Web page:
The thing is, though, that Hanoi is a lot like Delhi. There's the same mass of electrical wires like in Old Delhi, Hoan Kiem smells like the Hauz Khas lake and looks like inferi will pull you under, and while crossing roads seemed slightly more daredevil, I caught myself more than once saying, "You're Indian. This is what we do." But people hardly honk, aren't aggressive, there are tons of women on scooters, no one stares at you irrespective of what you wear, the kids look happy all the time, you're offered a glass of water upon entering any place, and the rickshaws ('cyclos' in localspeak) are backwards; okay, maybe it's not that much like Delhi. I decided later that Hanoi was not one of my favourite places, but definitely one of my favourite experiences.

The crossing

A vendor in Hanoi Old Town. Those things are heavy, as I found out when one was playfully placed on my shoulder. A moving short film at the Vietnamese Women's Museum about these mostly migrant vendors who come to Hanoi to earn money but have to be separated from their families brought tears to my eyes. That didn't stop me from bargaining for bananas.

Remnants of Vietnam's past are everywhere: in the French colonial architecture, in the mausoleum dedicated to Ho Chi Minh, in the coexistence of the dong and the dollar  the latter because of how important tourism is to this country, with tourists from certain parts of the world being given special treatment everywhere (one guess: it's not India).

Hanoi's French Quarter

There was no time for boredom, but plenty for leisure. The French Quarter and the area around lake Hoan Kiem offer strolling opportunities. The museums are glorious and interactive, even eccentric; I was very impressed with those I did see, and suspect that we could learn a lot from them (the Ho Chi Minh Museum and the Vietnamese Women's Museum, and, of course, Hoa Lo, to name just three). There are pagodas, (polluted) lakes, a famous water puppet theatre show, Vietnam's first national university, and travel agencies around every corner competing for the best deals to take you to nearby provinces.

Tran Quoc pagoda, dating back to the sixth century, located by the West Lake. This is the oldest Buddhist temple in Hanoi, still bustling, and with an impressive shrine indoors.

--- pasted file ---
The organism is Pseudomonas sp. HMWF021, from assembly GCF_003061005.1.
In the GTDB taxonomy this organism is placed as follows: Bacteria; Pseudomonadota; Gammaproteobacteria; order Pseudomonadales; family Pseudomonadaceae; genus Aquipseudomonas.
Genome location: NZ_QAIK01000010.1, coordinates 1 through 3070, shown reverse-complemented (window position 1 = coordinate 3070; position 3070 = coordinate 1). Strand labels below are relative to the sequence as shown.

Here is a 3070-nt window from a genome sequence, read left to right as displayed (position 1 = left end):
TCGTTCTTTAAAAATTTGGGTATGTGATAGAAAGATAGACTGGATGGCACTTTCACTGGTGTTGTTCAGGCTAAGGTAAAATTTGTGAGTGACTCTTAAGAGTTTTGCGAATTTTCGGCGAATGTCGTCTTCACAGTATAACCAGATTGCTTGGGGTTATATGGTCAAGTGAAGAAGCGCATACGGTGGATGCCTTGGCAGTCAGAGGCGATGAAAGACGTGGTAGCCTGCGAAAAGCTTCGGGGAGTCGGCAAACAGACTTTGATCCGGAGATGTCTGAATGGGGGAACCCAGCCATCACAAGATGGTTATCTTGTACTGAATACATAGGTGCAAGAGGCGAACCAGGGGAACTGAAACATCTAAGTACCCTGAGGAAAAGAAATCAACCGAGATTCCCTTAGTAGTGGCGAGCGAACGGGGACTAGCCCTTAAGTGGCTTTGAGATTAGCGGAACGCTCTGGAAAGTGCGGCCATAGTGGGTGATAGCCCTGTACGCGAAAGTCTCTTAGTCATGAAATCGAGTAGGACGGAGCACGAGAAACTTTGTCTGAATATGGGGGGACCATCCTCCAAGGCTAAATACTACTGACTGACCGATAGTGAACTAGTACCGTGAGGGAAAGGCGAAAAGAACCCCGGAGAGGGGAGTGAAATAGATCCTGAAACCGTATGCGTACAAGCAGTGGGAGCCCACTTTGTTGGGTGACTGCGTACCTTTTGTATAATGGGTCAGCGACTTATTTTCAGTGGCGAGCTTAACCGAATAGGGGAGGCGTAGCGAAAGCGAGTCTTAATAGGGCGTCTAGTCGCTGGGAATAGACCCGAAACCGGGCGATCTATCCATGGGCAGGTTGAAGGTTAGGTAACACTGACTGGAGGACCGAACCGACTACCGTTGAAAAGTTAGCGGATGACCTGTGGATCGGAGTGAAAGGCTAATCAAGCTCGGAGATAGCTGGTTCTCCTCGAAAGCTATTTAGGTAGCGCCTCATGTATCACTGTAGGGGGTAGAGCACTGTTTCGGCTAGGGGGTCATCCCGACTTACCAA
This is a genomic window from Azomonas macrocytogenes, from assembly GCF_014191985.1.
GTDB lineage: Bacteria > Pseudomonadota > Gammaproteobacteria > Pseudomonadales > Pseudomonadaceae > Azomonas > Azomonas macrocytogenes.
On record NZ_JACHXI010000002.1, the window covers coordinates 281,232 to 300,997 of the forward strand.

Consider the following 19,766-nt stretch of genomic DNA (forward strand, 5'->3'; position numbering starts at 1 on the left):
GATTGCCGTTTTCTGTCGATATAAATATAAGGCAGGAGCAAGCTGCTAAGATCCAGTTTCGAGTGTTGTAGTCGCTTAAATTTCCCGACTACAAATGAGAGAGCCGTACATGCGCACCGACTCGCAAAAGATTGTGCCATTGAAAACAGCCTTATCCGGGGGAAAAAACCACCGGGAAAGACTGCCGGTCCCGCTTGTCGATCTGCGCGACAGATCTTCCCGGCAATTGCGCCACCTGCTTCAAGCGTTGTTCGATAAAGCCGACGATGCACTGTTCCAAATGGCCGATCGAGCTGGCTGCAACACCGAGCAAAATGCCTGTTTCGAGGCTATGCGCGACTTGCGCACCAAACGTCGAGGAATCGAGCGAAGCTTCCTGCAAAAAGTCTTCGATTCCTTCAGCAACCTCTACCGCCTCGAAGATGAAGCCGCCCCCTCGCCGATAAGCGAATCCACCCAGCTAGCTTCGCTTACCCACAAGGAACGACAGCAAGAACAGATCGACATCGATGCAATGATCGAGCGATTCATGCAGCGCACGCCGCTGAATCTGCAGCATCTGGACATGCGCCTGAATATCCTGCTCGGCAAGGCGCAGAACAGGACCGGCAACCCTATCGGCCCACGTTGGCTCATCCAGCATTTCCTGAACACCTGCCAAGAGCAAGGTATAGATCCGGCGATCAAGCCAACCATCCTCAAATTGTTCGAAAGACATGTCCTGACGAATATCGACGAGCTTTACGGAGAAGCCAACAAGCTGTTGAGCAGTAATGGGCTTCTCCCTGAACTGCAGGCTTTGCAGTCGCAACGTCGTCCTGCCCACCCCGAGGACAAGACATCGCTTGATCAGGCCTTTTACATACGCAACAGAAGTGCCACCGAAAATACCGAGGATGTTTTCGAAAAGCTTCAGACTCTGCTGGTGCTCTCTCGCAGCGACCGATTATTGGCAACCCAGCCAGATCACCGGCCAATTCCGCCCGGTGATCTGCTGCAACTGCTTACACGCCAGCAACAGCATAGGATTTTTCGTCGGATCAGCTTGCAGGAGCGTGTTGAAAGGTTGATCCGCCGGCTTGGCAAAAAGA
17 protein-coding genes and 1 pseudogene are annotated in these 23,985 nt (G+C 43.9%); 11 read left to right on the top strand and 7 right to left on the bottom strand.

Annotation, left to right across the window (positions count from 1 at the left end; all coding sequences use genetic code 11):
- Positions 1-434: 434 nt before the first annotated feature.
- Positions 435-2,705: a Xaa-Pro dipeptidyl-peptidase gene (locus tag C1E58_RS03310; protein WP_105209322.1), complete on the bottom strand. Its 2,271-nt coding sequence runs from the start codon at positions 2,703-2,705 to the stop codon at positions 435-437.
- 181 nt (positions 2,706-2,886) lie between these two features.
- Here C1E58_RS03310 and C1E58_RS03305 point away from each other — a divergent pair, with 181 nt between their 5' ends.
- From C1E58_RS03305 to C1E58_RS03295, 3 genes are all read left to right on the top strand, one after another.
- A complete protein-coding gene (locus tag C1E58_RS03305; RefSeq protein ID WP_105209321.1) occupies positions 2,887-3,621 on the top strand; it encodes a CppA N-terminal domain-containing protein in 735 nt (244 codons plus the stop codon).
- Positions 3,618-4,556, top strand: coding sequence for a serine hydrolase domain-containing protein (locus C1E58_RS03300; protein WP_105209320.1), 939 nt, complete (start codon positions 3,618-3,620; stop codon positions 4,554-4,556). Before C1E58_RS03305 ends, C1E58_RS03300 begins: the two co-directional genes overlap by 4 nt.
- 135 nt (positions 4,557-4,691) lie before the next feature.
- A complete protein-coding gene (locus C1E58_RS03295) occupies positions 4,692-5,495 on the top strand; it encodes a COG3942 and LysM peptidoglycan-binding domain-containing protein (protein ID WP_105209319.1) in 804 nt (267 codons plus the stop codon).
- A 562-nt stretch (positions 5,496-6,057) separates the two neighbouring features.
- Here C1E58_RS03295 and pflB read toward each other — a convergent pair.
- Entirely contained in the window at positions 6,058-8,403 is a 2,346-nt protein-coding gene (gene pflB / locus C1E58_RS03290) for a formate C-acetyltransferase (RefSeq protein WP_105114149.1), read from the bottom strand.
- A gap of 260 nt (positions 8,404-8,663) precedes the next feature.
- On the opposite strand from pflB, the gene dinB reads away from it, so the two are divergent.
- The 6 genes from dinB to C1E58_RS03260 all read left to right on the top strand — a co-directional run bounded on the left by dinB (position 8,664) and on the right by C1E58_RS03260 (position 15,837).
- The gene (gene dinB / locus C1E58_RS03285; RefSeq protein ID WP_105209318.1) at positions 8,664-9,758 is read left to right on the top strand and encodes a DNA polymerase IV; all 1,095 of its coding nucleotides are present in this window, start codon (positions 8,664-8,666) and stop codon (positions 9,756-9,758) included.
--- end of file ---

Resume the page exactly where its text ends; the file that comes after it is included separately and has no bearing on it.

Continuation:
The Presidential Palace and other quarters are also located within the Ho Chi Minh Mausoleum complex, as well as a small lake and mango groves.

Still within the Palace compound

Thang Long Water Puppet Theatre: the orchestra

Water puppetry is a centuries-old art in Vietnam with many different styles of puppets, including hand and shadow puppets as well as kites and even fire.

Then there were the people. The Welsh girl fresh out of law school who paid to kayak with me in Ha Long Bay because I was too chicken to go alone. The German who smiled at me as we ate breakfast at adjacent tables and with whom I spent a day exploring Hanoi. The group of 30-year-old Italians in Tam Coc who had been friends since their school days and take annual trips together but didn't mind adopting me for a day so I wouldn't feel alone as we gorged on goat meat and were rowed in a boat across the rice fields. The Finnish lady with the heartiest sense of humour with whom I shared a cab to the airport and a coffee, and who taught me the value of friendship. The tall, athletic, perfect, movie star-like couple that I never spoke to but encountered no less than four times at various locations during my trip, including at the airport; I was too intimidated to ever say hi  they looked like those people that never sweat while I was forever dying for a shower  but I could swear that the final time, just before we boarded different planes, the woman pointed me out to the man.

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Being rowed through Tam Coc's lush rice fields

Boats in Ha Long Bay

Ha Long Bay, a UNESCO World Heritage site. Our guide showed us where one of the James Bond movies was shot, but I can't remember which one. I mean, it's a James Bond movie.

And one night, at Hanoi's famous weekend night market, three girls from different countries sharing a meal and saying how grateful they were to have met each other because otherwise they would have been in their hotel rooms all evening. I guess some fears have no boundaries.

On my way back to Singapore, as I stared out at the reddening sky through the airplane window, grateful and satisfied, I realised that being solitary is infinitely preferable to being surrounded by people who don't understand why you care about things that happened many years ago or are happening thousands of miles away. And for the lonely moments, there are thoughts, but there are also a vast number of wanderers in this world that we are yet to meet.

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The red bridge at lake Hoan Kiem, leading to the Ngoc Son temple.


  1. You are an insanely good photographer. What a beautiful and satisfying travelogue. I want to plan my trip to Vietnam right away, but in case I don't make it right away, this will see me through for now.